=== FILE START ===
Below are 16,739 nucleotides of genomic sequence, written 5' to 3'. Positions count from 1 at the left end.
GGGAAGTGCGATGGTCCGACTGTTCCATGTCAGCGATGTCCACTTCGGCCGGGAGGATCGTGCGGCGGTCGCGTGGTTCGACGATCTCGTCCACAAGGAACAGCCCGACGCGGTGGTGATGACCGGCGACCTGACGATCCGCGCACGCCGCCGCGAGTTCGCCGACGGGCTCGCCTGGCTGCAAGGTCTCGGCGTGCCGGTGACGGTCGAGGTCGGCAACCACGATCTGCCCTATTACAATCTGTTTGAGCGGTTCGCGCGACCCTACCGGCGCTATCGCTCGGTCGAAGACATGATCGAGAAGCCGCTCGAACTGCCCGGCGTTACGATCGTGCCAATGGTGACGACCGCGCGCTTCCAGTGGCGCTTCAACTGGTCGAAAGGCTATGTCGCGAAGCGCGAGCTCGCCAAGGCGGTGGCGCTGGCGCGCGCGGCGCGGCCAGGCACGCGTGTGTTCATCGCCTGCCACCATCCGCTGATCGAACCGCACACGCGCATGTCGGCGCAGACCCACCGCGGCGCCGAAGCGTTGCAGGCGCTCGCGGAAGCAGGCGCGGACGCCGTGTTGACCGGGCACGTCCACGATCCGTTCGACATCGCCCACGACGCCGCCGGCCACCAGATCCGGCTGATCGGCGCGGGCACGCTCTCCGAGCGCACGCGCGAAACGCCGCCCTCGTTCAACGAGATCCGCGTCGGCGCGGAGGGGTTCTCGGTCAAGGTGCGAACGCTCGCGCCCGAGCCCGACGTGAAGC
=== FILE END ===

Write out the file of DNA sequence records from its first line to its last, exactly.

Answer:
Below are 16,739 nucleotides of genomic sequence, written 5' to 3'. Positions count from 1 at the left end.
GGGAAGTGCGATGGTCCGACTGTTCCATGTCAGCGATGTCCACTTCGGCCGGGAGGATCGTGCGGCGGTCGCGTGGTTCGACGATCTCGTCCACAAGGAACAGCCCGACGCGGTGGTGATGACCGGCGACCTGACGATCCGCGCACGCCGCCGCGAGTTCGCCGACGGGCTCGCCTGGCTGCAAGGTCTCGGCGTGCCGGTGACGGTCGAGGTCGGCAACCACGATCTGCCCTATTACAATCTGTTTGAGCGGTTCGCGCGACCCTACCGGCGCTATCGCTCGGTCGAAGACATGATCGAGAAGCCGCTCGAACTGCCCGGCGTTACGATCGTGCCAATGGTGACGACCGCGCGCTTCCAGTGGCGCTTCAACTGGTCGAAAGGCTATGTCGCGAAGCGCGAGCTCGCCAAGGCGGTGGCGCTGGCGCGCGCGGCGCGGCCAGGCACGCGTGTGTTCATCGCCTGCCACCATCCGCTGATCGAACCGCACACGCGCATGTCGGCGCAGACCCACCGCGGCGCCGAAGCGTTGCAGGCGCTCGCGGAAGCAGGCGCGGACGCCGTGTTGACCGGGCACGTCCACGATCCGTTCGACATCGCCCACGACGCCGCCGGCCACCAGATCCGGCTGATCGGCGCGGGCACGCTCTCCGAGCGCACGCGCGAAACGCCGCCCTCGTTCAACGAGATCCGCGTCGGCGCGGAGGGGTTCTCGGTCAAGGTGCGAACGCTCGCGCCCGAGCCCGACGTGAAGC